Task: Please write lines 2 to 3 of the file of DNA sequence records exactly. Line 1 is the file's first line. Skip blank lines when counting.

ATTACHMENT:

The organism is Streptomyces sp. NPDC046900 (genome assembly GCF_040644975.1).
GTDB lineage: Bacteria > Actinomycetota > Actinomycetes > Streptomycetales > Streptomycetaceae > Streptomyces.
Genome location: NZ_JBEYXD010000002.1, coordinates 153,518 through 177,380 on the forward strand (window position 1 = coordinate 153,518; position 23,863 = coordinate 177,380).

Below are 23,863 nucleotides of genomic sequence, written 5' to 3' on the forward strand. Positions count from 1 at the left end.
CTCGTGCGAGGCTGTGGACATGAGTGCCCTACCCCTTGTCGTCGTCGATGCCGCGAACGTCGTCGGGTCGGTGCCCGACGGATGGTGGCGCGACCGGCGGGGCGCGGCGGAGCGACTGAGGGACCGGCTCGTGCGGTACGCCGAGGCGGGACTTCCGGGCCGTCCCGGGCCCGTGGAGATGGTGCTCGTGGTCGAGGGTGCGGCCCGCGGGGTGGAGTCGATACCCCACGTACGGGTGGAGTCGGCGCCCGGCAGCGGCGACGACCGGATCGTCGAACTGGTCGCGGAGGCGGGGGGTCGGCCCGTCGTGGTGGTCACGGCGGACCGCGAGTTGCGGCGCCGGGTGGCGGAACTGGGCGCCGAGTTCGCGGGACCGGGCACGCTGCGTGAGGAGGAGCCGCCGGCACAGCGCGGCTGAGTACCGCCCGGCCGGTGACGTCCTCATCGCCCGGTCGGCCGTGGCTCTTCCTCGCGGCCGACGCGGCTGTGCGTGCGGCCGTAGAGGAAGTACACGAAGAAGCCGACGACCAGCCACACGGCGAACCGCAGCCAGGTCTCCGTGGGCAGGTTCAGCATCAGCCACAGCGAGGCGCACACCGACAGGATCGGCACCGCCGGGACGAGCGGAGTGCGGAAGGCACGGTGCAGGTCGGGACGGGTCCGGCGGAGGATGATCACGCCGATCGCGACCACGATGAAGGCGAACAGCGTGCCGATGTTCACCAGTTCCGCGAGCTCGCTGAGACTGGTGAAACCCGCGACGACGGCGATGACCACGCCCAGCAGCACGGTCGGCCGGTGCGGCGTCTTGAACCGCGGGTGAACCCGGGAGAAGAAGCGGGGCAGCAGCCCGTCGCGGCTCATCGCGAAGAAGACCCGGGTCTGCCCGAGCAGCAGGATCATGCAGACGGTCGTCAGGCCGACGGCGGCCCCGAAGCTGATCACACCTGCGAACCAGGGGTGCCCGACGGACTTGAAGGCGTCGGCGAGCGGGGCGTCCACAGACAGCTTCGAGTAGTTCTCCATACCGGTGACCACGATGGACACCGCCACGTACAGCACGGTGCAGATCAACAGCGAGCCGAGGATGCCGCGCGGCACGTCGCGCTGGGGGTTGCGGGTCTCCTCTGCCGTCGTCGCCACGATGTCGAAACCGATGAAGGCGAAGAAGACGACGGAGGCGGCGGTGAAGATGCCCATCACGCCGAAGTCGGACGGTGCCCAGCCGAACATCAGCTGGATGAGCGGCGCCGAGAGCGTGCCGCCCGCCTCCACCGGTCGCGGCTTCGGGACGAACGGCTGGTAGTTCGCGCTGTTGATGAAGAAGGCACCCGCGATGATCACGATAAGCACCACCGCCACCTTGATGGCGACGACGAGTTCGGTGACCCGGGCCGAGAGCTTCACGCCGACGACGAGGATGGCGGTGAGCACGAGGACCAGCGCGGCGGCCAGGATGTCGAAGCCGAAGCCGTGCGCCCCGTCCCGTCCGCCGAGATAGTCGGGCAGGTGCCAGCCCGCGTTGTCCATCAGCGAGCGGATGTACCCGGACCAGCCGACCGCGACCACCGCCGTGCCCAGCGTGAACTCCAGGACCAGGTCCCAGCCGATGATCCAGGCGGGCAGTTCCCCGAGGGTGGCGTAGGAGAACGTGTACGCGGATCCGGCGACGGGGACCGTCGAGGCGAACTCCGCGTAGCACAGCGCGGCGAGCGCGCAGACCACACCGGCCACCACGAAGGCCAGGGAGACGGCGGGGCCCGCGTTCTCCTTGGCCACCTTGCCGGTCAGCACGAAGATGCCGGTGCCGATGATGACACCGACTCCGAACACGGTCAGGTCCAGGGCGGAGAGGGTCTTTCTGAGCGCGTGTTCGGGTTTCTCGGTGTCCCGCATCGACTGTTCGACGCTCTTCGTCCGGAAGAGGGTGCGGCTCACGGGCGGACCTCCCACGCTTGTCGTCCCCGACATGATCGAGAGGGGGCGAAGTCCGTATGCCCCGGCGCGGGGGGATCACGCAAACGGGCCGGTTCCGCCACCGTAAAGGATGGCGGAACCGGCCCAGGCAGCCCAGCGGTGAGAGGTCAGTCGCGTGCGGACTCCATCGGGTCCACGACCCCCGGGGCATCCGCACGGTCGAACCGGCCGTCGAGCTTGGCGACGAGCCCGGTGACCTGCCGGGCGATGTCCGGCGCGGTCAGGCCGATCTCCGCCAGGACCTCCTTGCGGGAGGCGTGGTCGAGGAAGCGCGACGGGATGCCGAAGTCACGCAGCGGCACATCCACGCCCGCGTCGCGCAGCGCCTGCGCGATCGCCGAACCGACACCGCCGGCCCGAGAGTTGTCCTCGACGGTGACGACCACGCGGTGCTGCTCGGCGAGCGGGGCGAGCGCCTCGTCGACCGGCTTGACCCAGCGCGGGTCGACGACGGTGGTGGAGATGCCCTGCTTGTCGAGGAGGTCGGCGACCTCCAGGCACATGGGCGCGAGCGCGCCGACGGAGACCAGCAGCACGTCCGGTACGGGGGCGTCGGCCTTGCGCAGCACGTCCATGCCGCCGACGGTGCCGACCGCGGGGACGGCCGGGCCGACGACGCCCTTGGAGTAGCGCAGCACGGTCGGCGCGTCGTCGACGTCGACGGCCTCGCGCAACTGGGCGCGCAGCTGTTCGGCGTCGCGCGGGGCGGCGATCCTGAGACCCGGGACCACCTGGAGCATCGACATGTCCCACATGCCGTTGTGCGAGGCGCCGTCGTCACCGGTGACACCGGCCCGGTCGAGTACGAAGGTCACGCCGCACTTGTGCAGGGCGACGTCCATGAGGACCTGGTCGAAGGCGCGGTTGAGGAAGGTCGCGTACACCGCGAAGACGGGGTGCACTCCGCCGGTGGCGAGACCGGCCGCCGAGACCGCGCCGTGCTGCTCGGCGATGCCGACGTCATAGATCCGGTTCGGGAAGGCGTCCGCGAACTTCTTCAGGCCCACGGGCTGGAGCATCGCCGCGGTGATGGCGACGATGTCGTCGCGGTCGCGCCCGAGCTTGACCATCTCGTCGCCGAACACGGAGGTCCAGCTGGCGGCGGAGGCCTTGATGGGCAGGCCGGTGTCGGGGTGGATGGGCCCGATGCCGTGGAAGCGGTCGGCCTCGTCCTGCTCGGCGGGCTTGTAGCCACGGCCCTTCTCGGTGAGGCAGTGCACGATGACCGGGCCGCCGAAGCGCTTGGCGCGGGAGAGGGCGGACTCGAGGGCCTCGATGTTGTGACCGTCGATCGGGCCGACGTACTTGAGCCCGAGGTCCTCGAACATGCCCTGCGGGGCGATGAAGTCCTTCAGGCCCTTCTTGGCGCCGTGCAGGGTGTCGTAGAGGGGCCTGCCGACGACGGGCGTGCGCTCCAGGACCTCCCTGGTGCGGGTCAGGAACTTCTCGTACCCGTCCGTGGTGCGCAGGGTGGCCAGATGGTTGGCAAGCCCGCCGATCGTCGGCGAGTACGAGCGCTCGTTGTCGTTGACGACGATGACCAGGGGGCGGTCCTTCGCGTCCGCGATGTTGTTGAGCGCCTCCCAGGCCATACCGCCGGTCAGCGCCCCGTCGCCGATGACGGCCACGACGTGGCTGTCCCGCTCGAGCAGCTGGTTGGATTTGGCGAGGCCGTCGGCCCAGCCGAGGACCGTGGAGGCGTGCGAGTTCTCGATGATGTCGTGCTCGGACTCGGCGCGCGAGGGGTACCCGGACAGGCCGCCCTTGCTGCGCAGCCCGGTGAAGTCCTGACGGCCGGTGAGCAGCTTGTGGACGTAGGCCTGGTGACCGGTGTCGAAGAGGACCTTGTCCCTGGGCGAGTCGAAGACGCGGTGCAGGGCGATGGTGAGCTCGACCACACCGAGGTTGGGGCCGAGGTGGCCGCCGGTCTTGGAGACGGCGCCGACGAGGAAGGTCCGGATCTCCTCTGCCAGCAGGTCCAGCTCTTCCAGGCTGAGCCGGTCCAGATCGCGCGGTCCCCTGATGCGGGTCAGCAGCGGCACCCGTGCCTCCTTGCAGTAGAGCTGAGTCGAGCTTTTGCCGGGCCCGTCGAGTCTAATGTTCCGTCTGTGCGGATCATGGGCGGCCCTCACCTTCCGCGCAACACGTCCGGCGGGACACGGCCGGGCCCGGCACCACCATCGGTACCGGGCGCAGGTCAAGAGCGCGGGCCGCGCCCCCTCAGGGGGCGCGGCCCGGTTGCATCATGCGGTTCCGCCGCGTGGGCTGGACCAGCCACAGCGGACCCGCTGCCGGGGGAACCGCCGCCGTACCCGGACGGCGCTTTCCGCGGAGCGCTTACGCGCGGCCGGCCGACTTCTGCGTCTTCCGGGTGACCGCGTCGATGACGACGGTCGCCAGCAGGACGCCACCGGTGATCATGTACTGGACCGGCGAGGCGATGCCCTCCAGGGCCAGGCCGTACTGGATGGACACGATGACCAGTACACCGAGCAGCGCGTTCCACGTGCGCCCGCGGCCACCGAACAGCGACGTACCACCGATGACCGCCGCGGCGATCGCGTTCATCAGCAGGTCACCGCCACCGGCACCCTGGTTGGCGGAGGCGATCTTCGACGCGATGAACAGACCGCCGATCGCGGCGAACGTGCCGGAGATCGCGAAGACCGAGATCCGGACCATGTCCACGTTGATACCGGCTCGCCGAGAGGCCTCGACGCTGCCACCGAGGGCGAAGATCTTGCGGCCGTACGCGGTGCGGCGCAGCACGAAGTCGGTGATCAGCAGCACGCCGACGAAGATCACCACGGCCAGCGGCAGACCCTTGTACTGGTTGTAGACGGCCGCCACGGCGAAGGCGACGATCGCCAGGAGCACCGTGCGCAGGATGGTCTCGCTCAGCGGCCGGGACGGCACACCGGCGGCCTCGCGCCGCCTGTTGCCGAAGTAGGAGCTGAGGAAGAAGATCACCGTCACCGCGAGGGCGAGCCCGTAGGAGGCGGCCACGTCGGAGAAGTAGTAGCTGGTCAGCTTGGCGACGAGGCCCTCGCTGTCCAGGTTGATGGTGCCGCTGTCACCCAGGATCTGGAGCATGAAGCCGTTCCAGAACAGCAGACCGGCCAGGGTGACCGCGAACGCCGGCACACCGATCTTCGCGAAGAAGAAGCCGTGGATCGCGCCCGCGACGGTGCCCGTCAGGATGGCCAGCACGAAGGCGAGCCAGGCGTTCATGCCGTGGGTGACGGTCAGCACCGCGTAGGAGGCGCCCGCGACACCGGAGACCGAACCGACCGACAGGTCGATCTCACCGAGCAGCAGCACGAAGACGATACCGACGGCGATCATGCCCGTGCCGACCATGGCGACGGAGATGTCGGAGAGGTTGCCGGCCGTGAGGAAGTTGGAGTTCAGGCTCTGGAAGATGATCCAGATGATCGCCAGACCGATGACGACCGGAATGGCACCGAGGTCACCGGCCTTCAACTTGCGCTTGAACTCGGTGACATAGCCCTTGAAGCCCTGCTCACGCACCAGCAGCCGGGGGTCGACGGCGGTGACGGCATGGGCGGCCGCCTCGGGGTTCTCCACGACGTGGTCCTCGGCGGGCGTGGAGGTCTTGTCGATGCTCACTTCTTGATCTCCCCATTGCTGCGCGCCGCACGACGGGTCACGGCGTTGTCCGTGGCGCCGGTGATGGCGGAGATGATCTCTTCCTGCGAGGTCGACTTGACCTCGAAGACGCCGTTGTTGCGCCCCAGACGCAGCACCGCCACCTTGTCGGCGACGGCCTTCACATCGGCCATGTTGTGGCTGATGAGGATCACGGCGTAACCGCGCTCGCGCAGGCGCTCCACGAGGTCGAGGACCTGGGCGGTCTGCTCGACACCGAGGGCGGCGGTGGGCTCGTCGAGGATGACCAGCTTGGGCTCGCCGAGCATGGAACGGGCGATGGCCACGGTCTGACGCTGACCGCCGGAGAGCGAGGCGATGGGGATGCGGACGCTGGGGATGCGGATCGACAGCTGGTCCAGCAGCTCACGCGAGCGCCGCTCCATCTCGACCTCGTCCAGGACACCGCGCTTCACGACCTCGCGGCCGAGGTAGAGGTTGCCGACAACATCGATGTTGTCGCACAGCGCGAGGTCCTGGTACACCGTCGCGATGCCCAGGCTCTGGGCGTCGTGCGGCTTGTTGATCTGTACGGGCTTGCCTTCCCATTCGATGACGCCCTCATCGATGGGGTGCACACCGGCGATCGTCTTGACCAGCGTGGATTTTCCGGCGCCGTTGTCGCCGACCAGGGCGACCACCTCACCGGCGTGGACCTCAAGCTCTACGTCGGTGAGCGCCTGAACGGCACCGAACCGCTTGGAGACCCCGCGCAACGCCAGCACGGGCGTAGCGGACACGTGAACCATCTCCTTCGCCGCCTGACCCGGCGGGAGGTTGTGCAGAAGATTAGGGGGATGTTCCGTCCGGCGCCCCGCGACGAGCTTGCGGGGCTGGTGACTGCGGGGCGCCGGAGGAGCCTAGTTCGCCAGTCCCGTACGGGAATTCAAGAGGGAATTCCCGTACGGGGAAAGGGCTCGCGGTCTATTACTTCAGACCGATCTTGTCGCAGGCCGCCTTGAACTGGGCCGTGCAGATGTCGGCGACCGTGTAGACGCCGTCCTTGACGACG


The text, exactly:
GTDB lineage: Bacteria > Actinomycetota > Actinomycetes > Streptomycetales > Streptomycetaceae > Streptomyces.
Genome location: NZ_JBEYXD010000002.1, coordinates 153,518 through 177,380 on the forward strand (window position 1 = coordinate 153,518; position 23,863 = coordinate 177,380).